Breville Smart Oven (Amazon) - Cool story: When I bought this at Williams Sonoma, the salesperson asked me several times, "Are you a professional?" I answered honestly the first few times: "No..., no..., wait, I'm confused." Eventually, my obtuse brain got to the correct answer: "Yes!" Then, I got 10% off. Sorry for spilling our little secret, Williams Sonoma!
Rice cooker (Amazon) - Any rice cooker will do, but I like that the Zojirushi Neuro Fuzzy rice cooker plays music when it starts and stops cooking. Zojirushis make the best rice (especially sushi rice), but it's not worlds apart from a dirt cheap rice cooker either. I don't regret the purchase since it's a sunk cost and I'm good at rationalizing, but I would have been fine with a $20 rice cooker from Chinatown.
Kitchen-Aid stand mixer (Amazon) - For making whipped cream, frosting, and bread.
Kitchen-Aid hand mixer (Amazon) - For making cookies or cakes without having to whip out the heavy stand mixer.
Cuisinart immersion blender (Amazon) - This is essential for me because I am currently addicted to tomato bisque. Use it to puree soups and even make fresh mayonnaise.
Breville Juicer (Amazon) - Definitely not an essential, but every month or so, I decide to go on a juice fast. On average, the fast lasts 1.5 meals, which means I use the juicer 18 times a year. Not bad. If you're serious about juicing, buy a higher-end model that won't leave too much juice behind with the pulp. For this model, I still use a fine-mesh strainer (see below) or a nut milk bag to extract more liquid.
Lodge 10-inch cast iron skillet (Amazon) - Anything larger might break your wrist. I use the skillet for frying eggs, sauteing vegetables, and searing meat. Even with a sous vide, I find that the best steaks are cooked by searing all sides on the cast iron skillet and then putting the entire skillet in the oven to evenly cook the inside.
TWO Cook's Standard 1.5-quart sauce pans (Amazon) - I have two of these, and some days I wish I had three. The thick bottom makes this great for cooking any type of grain like oatmeal, lentils, and mung beans. I also use mine to make caramel because the light-colored steel makes it easy to see when sugar turns amber.
All-Clad French skillets (Williams Sonoma) - You can get a great deal on these fancy skillets. I use them for browning meat and then making sauce from the caramelization. I also love to make duxelles (finely chopped mushrooms, garlic, onions, and herbs) in these skillets for pasta sauce.
Giada De Laurentiis 6-quart stainless-steel stock pot (Amazon) - This was an inexpensive pot my sister and I bought when setting up our first kitchen. Five years later, I still use it for cooking pasta.
Le Creuset cast-iron chef's oven (Williams Sonoma) - For anything that needs to be cooked slowly. I'm comfortable braising meat in this chef's oven for four hours or more just because I've burned food to a crisp in my Mom's Le Creuset (sorry, Mom), but was still able to salvage the pot with a lot of Bar Keeper's Friend (see below for another essential). I use the chef's oven for large pots of mapo tofu, chicken soup, beef noodle soup, and braised soy-sauce pork shoulder or pork belly.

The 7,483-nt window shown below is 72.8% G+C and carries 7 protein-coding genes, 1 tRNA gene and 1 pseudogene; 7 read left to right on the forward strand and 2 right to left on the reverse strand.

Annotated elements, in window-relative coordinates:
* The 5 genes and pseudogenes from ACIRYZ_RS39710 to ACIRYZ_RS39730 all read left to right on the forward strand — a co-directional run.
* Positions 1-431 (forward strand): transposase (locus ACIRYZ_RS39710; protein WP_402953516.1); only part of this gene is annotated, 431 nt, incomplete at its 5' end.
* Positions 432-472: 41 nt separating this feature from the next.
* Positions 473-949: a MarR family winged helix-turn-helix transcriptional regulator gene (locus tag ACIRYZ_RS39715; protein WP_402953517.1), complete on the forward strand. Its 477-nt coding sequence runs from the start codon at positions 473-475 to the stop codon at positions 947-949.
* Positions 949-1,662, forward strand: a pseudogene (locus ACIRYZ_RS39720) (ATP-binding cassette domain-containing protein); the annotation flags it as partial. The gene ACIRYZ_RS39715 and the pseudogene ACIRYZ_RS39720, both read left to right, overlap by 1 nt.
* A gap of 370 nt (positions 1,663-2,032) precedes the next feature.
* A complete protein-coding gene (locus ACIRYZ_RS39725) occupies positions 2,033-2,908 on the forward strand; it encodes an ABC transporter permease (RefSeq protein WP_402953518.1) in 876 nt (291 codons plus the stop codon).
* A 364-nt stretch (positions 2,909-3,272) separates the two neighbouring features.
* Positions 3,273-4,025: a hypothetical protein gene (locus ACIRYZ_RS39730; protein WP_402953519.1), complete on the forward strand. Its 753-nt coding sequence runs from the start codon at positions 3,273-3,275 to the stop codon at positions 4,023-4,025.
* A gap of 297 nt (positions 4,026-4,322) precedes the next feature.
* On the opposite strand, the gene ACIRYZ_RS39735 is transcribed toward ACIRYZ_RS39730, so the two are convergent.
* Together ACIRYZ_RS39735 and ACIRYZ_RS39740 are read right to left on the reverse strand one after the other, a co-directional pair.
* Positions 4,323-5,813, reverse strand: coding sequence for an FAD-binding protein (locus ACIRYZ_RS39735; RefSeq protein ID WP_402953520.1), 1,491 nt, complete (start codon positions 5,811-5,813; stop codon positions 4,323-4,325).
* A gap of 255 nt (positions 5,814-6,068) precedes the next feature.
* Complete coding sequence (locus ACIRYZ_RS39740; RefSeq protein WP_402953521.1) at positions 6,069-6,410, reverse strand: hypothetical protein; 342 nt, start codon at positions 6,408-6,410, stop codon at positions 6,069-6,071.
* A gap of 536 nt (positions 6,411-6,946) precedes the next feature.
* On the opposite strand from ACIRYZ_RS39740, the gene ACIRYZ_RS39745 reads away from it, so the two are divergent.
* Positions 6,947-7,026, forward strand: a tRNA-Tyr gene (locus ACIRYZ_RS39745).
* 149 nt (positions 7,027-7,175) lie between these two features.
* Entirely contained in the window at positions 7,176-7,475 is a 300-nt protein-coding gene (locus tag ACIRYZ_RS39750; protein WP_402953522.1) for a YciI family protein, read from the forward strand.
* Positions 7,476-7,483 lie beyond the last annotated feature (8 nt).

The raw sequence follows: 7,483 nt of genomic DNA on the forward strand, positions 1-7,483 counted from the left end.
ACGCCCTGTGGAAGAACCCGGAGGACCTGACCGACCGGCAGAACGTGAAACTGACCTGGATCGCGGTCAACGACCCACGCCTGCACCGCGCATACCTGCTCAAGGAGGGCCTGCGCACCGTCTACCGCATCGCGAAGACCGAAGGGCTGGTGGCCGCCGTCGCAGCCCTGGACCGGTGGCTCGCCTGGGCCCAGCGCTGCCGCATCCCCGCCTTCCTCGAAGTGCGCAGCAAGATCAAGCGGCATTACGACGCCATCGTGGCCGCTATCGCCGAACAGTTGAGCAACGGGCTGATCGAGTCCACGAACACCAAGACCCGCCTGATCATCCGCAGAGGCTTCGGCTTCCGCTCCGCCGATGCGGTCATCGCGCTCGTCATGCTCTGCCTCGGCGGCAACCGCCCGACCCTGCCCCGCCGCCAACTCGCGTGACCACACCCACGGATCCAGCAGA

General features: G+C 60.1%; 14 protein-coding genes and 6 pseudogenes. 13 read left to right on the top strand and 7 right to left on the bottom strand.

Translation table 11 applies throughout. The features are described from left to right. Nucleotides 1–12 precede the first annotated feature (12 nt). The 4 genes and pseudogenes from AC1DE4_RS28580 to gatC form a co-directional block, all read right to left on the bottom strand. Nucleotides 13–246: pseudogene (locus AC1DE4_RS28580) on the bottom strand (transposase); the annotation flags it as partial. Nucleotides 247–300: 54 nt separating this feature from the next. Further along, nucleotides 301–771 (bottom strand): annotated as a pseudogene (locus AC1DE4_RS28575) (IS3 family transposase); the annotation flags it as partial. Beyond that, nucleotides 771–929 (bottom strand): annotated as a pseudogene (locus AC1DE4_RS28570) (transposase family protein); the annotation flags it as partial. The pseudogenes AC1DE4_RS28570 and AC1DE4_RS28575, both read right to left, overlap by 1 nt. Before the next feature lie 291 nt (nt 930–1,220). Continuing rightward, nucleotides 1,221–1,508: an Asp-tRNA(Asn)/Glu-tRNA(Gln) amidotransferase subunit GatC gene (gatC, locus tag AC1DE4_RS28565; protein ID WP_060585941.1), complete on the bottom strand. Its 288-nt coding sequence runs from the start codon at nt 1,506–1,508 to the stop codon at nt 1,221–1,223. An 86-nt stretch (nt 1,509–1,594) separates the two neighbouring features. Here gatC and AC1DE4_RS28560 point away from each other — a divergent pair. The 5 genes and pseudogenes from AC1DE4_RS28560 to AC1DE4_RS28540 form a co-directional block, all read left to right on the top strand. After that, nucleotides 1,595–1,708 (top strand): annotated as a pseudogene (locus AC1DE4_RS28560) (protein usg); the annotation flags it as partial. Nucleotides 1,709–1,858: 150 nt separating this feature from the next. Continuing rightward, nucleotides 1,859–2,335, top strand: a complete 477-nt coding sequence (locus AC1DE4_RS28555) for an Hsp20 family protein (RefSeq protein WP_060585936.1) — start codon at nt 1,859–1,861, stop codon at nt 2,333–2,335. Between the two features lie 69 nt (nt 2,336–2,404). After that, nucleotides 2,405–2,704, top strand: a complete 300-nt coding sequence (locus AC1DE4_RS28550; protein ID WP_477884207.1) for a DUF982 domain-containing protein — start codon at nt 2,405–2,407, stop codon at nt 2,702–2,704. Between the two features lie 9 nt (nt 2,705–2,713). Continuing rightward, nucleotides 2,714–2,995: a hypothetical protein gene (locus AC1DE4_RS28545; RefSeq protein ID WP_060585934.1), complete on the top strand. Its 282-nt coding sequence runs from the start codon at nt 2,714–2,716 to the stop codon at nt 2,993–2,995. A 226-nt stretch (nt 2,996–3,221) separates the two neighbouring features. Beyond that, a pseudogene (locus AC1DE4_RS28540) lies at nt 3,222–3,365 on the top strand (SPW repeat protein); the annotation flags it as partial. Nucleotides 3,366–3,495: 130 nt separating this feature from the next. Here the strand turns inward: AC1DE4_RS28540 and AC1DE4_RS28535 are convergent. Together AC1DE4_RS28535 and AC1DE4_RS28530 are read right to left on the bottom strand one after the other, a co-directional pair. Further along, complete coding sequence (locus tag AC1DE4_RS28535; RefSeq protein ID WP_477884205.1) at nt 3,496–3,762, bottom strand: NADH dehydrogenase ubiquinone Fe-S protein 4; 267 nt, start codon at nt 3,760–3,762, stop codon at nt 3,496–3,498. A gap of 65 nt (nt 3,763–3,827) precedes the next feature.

Japanese clay pot (Amazon) - Perfect for dinners for two featuring miso soup, "fancy" ramen from a package, or hot pot. Don't forget to soak the entire clay pot in water for a few hours before using it.
Sur La Table tri-ply nonstick 10-inch skillet (Sur La Table) - I use this for scrambled eggs and pancakes only, but it's worth it. In my opinion, anything besides scrambled eggs and pancakes would taste better cooked in any other pan/pot listed above. I've found that my nonstick skillets always have a problem with warping, so if you want to spend more, you should get a nonstick skillet with a stainless steel exterior. All-Clad has one at a hefty price, but the nonstick surface barely lasted a year for me and I had to throw it out. Let me know if you find one that's better.
Splatter screen – Not a pot or pan, but I use a splatter screen on my pots and pans when things splatter. Any brand will do.
Goldtouch nonstick 6-piece bakeware set (Williams Sonoma) - If you're a baker, invest in the good stuff. No warping, scratch-resistant, even heat distribution, and always nonstick. Wait for the 20% off sales at Williams Sonoma, which happens around once a quarter.
Goldtouch nonstick quarter sheet pans (Williams Sonoma) - If you have the Breville Smart Oven, you must own these! Again, no warping! They're also super easy to clean. If you accidentally burn food directly on the pans and soap & water aren't doing the trick, just use Bar Keeper's Friend.
Bamboo steamer(s) - For steaming fish, eggs, buns, vegetables, etc.
I spent my first three years of financial independence accumulating kitchen tools & appliances. It's impossible to run out of gadgets to buy, but I'm 100% satisfied with my current kitchen toolkit.